By David Jacobson, Temblor
At 1:23 a.m. local time, a M=5.6 earthquake shook the eastern rim of the Caribbean near Antigua and Barbuda. Several aftershocks were also recorded, including a M=4.8 approximately one hour after the mainshock. Fortunately, this region is sparsely populated, and according to the USGS, no greater than light shaking was felt. Having said that, over 100,000 people were exposed to shaking and 42 people reported feeling the quake on the USGS website.
In the area around today’s quake, which is known as the Lesser Antilles, much of the seismicity is the result of subduction of the North American plate beneath the Caribbean plate at a rate of approximately 20 mm/yr. This subduction has not only caused earthquakes within the subducting plate, but helped form a chain of active volcanoes. According to the USGS, today’s earthquake occurred at a depth at 20 km, while the European-Mediterranean Seismological Centre assigned it a depth of 40 km.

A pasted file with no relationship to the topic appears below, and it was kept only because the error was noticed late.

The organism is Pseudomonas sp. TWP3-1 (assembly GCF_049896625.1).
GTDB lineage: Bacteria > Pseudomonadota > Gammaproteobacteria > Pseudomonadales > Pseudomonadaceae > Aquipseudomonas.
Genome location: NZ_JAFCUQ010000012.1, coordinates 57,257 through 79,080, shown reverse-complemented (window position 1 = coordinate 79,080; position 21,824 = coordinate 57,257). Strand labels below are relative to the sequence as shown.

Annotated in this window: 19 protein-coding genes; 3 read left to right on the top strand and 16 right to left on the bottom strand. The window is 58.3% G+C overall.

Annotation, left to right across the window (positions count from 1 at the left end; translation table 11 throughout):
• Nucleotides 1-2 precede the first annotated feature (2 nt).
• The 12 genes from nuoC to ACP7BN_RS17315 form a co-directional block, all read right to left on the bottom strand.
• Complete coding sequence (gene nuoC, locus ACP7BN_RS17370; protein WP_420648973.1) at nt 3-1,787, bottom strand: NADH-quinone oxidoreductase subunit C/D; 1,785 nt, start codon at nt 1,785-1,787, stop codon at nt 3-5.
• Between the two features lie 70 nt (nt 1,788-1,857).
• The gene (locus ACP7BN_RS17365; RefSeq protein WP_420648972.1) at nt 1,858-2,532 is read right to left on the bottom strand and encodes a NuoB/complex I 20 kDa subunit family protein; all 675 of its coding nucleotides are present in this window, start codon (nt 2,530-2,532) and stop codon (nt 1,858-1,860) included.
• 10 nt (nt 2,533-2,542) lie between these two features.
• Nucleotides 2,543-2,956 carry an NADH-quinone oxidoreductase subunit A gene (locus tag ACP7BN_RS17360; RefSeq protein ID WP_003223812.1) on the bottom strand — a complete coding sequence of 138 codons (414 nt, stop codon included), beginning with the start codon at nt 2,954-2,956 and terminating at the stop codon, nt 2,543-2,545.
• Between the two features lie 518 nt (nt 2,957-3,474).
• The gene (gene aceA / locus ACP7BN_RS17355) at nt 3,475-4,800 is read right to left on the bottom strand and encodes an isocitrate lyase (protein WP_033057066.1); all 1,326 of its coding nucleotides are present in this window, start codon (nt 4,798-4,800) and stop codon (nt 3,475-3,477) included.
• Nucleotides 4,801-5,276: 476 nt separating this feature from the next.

Even though the Lesser Antilles is one of the most seismically active portions of the Caribbean, over the last century, few earthquakes have exceeded M=7.0. Having said that, on November 29, 2007, a M=7.4 quake shook the region, and in 1974, a M=7.5 quake caused significant damage in Antigua and Barbuda. Therefore, the region can experience damaging earthquakes.
Based on the Global Earthquake Activity Rate (GEAR) model, which is available in Temblor, this M=5.6 earthquake should not be considered surprising. The model, which uses global strain rates and seismicity since 1977 forecasts that a M=5.75 earthquake is likely in your lifetime. To check what the likely earthquake magnitude is in your lifetime anywhere on earth, click here. Should any more aftershocks occur or should there be new developments, we will update this post.
European-Mediterranean Seismological Centre
National Office of Disaster Services
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